The Court of Appeal found that the Minister’s decision was intelligible and that the analysis in the decision responded to the arguments raised by the producer. In addition, the process complied with the applicable procedural fairness requirements, which the Court of Appeal described as
“minimal” given that the decision was purely administrative in nature and involved economic interests (at para 44). The Court of Appeal notes in its analysis that the producer
“could have applied for a preliminary notice of entitlement, in accordance with section 1.12 of the Guidelines. With that type of notice, had it been sought, the respondent would have known the Minister’s position prior to investing funds into the Production” (at para 44).
 The Court of Appeal rejected the producer’s argument that the Minister had breached the duty of procedural fairness in referring to the Decision Tree because that document was never disclosed. The Court noted that that document is only a working tool, which does not limit the exercise of the Minister’s discretion. In addition, the Court noted that the purpose of the tool’s application
“is usually to promote producers given that it limits the scope of the exclusion set out in the Regulations” (at para 48).
 Finally, the Court of Appeal did not accept the producer’s allegations that it had legitimate expectations because of the favourable decisions rendered by the Minster for similar productions:
 Lastly, I would add that the fate of other productions could not create legitimate expectations for the respondent. As indicated previously, the doctrine of reasonable expectations can only give rise to procedural rights . . . In any event, one cannot assume, on the sole basis of the evidence submitted by the respondent, that CAVCO changed its practices and modified its interpretation of the Regulations. The Minister is clearly not bound by the conclusions that the respondent may draw from the fact that the productions it considers to resemble the one at issue in this case were deemed eligible for the CPTC program. Had the respondent wanted to ensure that its reading of the decisions rendered by the Minister in respect of other productions was correct and qualified it to claim a tax credit for its own production, the respondent simply had to submit a preliminary notice of entitlement. Having not availed itself of that possibility, the respondent cannot now invoke its own assessment of a few past decisions to support the notion that the exclusion of its Production resulted from a change in the Minister’s approach.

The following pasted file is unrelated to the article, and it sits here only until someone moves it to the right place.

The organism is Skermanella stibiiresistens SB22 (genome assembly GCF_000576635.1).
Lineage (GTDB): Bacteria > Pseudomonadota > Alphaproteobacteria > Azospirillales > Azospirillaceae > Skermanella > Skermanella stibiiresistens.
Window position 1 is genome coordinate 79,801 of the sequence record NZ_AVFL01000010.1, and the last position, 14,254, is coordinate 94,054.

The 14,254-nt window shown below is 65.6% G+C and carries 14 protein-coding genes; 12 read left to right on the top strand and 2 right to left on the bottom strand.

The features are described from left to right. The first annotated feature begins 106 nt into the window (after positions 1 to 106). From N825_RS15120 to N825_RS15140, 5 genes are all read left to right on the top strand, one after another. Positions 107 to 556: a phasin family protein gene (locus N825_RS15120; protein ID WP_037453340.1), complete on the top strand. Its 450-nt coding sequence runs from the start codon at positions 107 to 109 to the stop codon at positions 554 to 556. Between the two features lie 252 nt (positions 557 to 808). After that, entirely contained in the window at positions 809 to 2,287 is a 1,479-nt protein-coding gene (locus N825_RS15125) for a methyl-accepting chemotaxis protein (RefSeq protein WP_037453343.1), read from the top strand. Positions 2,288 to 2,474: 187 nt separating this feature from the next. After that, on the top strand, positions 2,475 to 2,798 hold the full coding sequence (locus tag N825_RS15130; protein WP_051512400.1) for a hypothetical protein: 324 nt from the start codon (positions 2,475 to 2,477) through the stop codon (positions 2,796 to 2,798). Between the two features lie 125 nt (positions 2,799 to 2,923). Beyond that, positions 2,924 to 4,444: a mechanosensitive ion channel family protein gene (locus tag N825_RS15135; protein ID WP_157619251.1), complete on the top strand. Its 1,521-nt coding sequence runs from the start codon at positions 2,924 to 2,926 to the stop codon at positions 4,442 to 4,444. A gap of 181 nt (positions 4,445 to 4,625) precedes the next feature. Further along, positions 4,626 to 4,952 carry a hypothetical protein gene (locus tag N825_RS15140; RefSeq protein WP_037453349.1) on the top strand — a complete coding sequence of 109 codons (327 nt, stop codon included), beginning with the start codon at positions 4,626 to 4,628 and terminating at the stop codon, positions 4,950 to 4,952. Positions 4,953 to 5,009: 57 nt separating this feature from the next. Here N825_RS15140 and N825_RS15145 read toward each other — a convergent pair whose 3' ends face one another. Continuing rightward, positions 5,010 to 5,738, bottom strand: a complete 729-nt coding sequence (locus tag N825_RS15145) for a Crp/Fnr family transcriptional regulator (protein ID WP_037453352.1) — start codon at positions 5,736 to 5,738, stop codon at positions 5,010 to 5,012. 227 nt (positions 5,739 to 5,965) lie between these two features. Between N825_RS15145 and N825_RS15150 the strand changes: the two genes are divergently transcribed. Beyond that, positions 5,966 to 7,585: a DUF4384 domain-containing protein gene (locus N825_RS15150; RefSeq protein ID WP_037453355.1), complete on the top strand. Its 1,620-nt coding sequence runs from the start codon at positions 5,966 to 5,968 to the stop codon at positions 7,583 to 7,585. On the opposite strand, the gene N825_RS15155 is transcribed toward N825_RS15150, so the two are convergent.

With this background in mind, the Court must examine whether the analysis in the decision at issue is reasonable and whether the process respected the applicable procedural fairness standards.
(b) The decision at issue
 GFP states that the essential issue in this case is determining when a decision becomes arbitrary. GFP followed the Court of Appeal’s advice in Zone 3 by applying for a preliminary opinion of eligibility. After obtaining a positive response, GFP began production of the pilot and first season of the Production. With no reply from the Minister and after having made several follow-ups with CAVCO, GFP continued with the second season of the Production. The key to its argument is that it is arbitrary and unfair for the respondent to follow the same process that was followed in Zone 3, with no respect for the impact of the preliminary opinion.
 On the other hand, the Minister states that Zone 3 establishes that the procedural fairness requirements are minimal and that the way other productions were treated is not relevant—each production must be assessed according to its specific circumstances. In this case, CAVCO followed the process, considered the arguments in response to the advance notice of denial and made a reasonable decision. The Court of Appeal decision in Zone 3 establishes that the Minister has broad discretion under the relevant provisions, that the decision involves the application of specialized expertise to the facts and that the reviewing courts must show deference when considering such decisions.